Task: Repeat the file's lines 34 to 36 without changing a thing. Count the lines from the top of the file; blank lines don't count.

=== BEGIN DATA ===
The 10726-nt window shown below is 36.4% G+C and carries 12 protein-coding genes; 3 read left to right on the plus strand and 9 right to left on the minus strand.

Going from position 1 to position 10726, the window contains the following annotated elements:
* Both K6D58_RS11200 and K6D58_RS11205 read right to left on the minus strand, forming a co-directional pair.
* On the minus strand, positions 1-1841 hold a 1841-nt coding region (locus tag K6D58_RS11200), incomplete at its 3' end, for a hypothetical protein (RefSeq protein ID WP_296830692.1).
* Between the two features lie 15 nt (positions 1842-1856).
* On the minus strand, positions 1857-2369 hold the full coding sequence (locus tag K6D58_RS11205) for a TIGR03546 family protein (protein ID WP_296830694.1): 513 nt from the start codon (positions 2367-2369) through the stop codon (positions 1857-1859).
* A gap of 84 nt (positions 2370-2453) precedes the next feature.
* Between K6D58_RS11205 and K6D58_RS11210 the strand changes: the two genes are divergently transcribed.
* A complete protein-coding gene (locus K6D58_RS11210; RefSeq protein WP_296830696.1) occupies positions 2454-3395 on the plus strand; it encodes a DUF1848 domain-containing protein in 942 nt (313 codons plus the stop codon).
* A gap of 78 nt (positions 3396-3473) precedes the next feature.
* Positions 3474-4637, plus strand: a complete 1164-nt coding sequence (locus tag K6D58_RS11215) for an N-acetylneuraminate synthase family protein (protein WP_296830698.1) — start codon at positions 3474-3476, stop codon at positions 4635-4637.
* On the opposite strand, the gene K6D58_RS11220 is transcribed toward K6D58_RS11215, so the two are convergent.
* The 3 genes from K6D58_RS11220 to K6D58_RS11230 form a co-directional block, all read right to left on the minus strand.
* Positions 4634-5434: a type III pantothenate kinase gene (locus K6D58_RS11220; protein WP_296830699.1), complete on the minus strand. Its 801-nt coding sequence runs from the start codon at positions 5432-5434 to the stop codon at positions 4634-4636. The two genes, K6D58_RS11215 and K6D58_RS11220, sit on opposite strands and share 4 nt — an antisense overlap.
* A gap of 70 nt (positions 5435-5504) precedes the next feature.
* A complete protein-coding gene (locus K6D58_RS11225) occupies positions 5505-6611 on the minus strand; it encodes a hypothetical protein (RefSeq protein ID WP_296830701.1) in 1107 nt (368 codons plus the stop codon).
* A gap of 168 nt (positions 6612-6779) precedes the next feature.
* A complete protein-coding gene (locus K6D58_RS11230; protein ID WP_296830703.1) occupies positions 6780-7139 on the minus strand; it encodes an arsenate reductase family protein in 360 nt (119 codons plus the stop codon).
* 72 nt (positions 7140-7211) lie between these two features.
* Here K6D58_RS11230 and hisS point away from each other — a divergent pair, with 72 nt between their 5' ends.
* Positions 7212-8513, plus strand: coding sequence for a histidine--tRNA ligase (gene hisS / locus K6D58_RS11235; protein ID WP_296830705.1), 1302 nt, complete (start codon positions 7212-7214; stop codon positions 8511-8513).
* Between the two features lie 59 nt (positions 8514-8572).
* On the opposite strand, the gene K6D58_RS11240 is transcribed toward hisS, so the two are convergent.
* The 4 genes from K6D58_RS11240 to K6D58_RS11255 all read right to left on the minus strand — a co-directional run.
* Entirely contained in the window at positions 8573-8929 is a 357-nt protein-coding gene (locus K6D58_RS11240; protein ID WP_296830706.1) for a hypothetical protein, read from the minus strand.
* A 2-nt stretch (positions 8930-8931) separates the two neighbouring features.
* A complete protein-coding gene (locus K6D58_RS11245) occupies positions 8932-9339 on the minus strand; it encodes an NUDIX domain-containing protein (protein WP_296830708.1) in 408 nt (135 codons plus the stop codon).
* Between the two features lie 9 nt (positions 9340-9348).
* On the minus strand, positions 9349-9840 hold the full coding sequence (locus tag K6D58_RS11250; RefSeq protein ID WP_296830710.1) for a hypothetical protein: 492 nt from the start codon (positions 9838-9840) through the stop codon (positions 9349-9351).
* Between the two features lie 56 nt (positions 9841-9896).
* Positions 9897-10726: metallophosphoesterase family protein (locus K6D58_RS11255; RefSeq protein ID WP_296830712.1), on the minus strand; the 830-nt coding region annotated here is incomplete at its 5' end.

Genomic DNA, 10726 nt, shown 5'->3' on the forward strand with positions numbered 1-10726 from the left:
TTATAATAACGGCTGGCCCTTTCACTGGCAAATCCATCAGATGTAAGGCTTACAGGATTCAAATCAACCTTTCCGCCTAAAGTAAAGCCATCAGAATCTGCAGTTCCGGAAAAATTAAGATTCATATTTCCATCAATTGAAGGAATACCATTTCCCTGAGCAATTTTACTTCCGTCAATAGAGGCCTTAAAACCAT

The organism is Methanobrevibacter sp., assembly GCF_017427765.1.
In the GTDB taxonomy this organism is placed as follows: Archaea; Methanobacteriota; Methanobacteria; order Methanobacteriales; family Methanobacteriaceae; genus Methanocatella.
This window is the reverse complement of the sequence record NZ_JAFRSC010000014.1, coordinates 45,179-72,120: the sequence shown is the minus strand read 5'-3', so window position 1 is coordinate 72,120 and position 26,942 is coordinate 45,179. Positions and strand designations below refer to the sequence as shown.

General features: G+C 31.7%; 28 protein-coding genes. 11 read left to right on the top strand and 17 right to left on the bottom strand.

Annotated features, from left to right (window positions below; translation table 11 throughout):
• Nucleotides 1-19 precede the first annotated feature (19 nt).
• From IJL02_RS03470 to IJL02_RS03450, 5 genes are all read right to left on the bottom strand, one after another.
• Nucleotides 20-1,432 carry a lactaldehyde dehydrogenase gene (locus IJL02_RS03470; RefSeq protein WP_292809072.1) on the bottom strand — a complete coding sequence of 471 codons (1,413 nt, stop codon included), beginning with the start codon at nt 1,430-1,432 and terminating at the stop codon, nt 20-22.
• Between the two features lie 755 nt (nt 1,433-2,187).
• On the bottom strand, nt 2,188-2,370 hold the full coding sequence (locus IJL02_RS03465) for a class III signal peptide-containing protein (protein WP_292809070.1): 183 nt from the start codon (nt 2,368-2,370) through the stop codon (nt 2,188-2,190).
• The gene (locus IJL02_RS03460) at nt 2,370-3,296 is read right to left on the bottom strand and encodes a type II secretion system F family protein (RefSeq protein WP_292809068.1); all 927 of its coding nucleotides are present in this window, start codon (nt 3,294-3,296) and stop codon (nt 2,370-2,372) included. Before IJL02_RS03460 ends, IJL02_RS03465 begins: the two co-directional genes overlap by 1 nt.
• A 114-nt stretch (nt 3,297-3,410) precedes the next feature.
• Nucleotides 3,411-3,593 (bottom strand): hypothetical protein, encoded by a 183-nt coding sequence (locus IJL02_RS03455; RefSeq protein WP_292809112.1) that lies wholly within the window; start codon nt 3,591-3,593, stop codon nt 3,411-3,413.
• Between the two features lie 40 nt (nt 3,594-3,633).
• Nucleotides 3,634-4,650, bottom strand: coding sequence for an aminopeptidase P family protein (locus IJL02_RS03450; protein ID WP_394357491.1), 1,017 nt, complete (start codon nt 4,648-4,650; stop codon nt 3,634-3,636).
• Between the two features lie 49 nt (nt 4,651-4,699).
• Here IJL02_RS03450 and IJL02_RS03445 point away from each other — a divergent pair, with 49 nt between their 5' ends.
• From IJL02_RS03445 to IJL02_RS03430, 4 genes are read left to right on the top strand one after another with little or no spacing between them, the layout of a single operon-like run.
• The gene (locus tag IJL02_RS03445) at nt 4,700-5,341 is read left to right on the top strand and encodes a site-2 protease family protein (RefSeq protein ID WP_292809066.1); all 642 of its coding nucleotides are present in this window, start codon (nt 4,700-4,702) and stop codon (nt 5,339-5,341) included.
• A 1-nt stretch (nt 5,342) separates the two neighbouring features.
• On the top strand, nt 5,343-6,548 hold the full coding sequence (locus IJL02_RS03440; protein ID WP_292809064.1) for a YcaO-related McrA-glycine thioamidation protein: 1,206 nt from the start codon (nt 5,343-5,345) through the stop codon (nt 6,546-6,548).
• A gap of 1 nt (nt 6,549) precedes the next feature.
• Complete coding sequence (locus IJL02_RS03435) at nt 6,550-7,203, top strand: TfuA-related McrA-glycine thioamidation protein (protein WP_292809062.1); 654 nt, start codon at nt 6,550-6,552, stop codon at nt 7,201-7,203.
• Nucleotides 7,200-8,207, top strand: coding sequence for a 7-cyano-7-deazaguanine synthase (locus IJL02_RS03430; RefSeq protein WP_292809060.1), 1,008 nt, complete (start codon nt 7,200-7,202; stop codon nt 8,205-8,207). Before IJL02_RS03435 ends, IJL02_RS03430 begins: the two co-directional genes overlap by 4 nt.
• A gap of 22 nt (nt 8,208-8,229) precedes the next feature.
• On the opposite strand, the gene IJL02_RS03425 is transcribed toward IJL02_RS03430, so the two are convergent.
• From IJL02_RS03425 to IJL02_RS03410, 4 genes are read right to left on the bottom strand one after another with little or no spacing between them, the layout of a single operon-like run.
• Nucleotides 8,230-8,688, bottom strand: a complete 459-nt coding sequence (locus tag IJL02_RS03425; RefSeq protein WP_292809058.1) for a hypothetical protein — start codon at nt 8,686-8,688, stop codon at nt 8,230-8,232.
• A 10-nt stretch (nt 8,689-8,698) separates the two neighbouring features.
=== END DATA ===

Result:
The organism is Methanobrevibacter sp., assembly GCF_017427765.1.
In the GTDB taxonomy this organism is placed as follows: Archaea; Methanobacteriota; Methanobacteria; order Methanobacteriales; family Methanobacteriaceae; genus Methanocatella.
This window is the reverse complement of the sequence record NZ_JAFRSC010000014.1, coordinates 45,179-72,120: the sequence shown is the minus strand read 5'-3', so window position 1 is coordinate 72,120 and position 26,942 is coordinate 45,179. Positions and strand designations below refer to the sequence as shown.